Create Hunt for Red October's fictional submarine propulsion system... in a teacup

Illustration for article titled Create emHunt for Red October/ems fictional submarine propulsion system... in a teacup

Some of you are old enough to remember a pre-30 Rock Alec Baldwin trying to wrangle Sean Connery's rogue Russian submarine captain and his top-secret magnetohydrodynamic propulsion system in The Hunt for Red October. The system doesn't exist, in reality, but you can make a teacup version of it, using some basic materials. Bring the Red October home.


Top image: ~Precons on Deviant Art

The other day we covered the homopolar motor, a way to make a simple electric motor with just a few pieces of wire, a magnet, a battery, and a screw. Now it's time to get high tech — with a teacup and some salt. The reason this is high tech is, it was fictionalized in The Hunt for Red October, a spy film in which the Red October is a Typhoon-class submarine commanded by a defecting Russian. Played by Sean Connery, he tries to signal to the CIA agent played by Alec Baldwin that he's willing to come in peacefully. He's a prize not only for his own knowledge, but because he brings with him the sub's top secret 'caterpillar drive,' a magnetohydrodynamic system. It can run silently, as you're about to see.

The caterpillar engine is quiet because the only thing that moves is the water. So how do you recreate this marvel? First grab a teacup, one of the handle-less ceramic white ones often found in Chinese restaurants. Put some water in it, and salt the water. Then pour in some pepper to make the motion of the water visible. Set the tea cup on top of the disk magnet. Grab thick pieces of wire (thin ones will heat up and burn you) and press them to either side of the battery. Lower them into the water. You'll see the water churn and spin between the wires.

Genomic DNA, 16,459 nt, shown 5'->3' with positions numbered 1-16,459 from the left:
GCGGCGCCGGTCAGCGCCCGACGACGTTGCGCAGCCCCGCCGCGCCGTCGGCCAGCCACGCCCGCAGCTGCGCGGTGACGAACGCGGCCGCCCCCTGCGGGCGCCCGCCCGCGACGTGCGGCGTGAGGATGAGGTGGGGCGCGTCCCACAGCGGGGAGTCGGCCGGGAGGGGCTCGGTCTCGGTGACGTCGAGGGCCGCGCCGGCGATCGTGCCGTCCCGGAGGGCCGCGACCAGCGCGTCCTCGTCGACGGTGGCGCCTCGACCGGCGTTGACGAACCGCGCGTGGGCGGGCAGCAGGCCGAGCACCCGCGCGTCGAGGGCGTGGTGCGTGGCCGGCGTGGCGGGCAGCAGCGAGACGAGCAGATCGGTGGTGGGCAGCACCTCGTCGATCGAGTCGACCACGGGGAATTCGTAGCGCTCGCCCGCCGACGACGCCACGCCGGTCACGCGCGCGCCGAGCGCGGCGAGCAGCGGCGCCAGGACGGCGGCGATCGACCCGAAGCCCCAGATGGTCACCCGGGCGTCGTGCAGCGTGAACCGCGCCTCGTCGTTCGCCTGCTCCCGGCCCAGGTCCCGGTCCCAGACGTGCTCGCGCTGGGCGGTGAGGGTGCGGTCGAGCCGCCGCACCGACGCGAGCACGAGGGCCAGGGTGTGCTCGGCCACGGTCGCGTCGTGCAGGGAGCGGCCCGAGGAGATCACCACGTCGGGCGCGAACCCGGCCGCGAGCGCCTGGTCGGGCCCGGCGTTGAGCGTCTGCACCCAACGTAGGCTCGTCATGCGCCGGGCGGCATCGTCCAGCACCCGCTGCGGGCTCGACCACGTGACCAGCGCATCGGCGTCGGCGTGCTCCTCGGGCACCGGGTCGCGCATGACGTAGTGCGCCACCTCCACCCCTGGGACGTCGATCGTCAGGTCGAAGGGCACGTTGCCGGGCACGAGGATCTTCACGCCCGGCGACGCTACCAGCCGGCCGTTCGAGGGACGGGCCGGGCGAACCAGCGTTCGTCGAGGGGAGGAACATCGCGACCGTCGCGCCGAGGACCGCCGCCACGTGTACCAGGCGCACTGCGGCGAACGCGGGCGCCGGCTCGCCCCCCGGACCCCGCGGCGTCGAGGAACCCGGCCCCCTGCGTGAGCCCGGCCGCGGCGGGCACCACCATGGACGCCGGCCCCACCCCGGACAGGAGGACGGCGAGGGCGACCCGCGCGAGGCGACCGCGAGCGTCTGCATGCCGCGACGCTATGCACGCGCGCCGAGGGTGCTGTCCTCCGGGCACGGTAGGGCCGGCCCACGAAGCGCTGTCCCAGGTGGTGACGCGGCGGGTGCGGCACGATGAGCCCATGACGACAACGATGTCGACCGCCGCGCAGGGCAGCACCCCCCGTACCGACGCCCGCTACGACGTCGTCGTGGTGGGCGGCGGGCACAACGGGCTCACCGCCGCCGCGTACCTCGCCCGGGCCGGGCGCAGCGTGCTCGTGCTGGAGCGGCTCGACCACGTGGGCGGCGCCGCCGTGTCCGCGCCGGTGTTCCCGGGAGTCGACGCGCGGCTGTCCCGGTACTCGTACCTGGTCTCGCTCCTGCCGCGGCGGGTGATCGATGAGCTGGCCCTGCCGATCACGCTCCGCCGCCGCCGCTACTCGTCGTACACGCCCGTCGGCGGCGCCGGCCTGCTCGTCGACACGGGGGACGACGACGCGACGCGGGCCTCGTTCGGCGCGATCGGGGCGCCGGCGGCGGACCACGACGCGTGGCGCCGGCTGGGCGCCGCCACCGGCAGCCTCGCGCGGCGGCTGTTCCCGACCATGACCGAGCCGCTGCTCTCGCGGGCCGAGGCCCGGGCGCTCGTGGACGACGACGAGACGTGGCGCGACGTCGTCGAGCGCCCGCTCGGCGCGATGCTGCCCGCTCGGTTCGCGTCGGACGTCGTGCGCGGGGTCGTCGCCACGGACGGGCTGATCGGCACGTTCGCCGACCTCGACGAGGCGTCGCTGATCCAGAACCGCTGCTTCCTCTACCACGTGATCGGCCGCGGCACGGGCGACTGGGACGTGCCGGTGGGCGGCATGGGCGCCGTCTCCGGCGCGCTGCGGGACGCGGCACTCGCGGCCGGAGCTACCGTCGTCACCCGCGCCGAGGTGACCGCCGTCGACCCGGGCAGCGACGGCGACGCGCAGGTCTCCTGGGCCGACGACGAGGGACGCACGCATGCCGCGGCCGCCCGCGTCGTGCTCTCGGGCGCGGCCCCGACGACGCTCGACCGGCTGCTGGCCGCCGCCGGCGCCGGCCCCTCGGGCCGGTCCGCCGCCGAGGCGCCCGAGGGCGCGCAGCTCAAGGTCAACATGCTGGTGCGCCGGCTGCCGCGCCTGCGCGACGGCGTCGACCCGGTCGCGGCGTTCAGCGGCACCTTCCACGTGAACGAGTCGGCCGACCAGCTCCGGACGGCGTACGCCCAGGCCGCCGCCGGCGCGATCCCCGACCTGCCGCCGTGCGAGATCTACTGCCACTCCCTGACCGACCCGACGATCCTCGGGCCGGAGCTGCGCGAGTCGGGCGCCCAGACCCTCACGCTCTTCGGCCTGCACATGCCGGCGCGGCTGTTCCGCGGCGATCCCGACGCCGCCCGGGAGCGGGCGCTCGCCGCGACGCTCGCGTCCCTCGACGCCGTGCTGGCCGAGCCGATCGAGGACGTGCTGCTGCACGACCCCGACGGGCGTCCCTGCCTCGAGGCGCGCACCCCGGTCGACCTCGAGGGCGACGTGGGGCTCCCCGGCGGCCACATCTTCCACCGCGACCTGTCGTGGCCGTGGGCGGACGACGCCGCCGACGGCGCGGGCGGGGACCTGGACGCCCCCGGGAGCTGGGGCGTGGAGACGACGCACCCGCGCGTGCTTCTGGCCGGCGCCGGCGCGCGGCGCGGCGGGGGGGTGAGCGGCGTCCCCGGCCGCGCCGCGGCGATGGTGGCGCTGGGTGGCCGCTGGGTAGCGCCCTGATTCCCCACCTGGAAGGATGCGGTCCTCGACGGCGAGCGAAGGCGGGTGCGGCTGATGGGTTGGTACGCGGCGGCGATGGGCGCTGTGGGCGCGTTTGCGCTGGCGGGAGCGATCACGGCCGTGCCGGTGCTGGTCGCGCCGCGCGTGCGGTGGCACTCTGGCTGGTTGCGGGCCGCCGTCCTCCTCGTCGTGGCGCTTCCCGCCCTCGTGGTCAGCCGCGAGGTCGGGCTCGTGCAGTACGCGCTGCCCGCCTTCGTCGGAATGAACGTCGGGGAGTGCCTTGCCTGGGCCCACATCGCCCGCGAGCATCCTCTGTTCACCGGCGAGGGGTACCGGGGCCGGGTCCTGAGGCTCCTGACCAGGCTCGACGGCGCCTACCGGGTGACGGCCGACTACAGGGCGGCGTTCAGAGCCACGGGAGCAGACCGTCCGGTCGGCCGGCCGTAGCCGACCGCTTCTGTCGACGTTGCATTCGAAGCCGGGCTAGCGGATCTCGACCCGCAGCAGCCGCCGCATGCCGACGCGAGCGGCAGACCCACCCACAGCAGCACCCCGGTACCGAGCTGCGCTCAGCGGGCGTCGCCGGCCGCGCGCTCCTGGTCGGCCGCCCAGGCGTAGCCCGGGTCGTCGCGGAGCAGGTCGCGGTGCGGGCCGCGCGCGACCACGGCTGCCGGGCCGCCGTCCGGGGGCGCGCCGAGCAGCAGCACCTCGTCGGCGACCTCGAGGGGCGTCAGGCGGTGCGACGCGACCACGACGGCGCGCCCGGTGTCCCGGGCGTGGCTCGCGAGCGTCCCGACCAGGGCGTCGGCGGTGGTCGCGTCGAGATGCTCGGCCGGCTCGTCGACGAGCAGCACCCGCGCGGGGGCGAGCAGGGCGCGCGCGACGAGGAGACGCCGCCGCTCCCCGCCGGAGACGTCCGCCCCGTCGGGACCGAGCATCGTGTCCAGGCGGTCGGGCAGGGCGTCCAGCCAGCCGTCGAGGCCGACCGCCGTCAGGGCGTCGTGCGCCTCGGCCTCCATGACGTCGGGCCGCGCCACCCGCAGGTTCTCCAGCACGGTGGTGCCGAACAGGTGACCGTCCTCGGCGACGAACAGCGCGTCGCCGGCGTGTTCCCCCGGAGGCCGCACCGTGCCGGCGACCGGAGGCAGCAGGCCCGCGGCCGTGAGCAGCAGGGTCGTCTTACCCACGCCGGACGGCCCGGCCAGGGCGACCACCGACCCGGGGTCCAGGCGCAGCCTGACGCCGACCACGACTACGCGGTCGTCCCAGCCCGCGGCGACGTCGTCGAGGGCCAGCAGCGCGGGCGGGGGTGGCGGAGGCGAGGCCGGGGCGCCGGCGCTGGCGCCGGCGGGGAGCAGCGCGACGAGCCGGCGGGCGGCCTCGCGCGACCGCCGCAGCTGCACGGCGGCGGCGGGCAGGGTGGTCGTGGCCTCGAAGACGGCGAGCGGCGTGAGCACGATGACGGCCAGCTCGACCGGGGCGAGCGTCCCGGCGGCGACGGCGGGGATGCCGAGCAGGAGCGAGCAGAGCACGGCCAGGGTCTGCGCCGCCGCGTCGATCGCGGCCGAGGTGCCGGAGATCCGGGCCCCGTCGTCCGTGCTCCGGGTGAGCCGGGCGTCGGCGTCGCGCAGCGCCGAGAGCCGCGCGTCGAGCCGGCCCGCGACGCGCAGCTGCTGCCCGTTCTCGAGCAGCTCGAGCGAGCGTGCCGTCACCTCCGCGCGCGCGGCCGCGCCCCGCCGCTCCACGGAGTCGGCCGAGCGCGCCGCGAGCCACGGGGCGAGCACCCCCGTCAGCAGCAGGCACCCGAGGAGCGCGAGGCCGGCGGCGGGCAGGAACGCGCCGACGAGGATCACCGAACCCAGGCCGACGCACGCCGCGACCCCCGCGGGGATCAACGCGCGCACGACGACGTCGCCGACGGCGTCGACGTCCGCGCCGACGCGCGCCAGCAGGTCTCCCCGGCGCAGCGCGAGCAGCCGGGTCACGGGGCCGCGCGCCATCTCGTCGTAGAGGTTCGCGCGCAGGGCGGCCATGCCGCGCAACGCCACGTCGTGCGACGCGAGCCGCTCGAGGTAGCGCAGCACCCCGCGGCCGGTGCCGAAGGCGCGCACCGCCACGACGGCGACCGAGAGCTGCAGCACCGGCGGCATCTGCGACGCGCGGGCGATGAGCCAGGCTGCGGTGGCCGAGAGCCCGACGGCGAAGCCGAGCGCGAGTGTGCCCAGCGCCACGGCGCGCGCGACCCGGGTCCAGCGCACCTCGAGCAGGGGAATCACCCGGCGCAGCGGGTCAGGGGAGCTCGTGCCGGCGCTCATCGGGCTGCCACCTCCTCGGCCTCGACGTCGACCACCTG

Illustration for article titled Create emHunt for Red October/ems fictional submarine propulsion system... in a teacup

This is the same thing that happened in the homopolar engine. Electrons traveling through a magnetic field feel a push at right angles to both the magnetic field and the direction of their travel. Since the electrons are traveling between the two wires, they're traveling horizontally. The magnetic field lines are vertical. And so the water is pushed forward and backward. The entire thing churns the water like a propeller — and it does so silently, without any machinery.

The Typhoon class submarines did and do exist, but their drivers weren't magnetohydrodynamic engines. Although caterpillar drives are used in submarine prototypes, no one has found a way to make them practical for widespread use. No wonder the Red October was so valuable.

Top Image: Department of Defense

Via Evil Mad Scientist.


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A little more explanation about why it is not practical for propulsion would have been nice.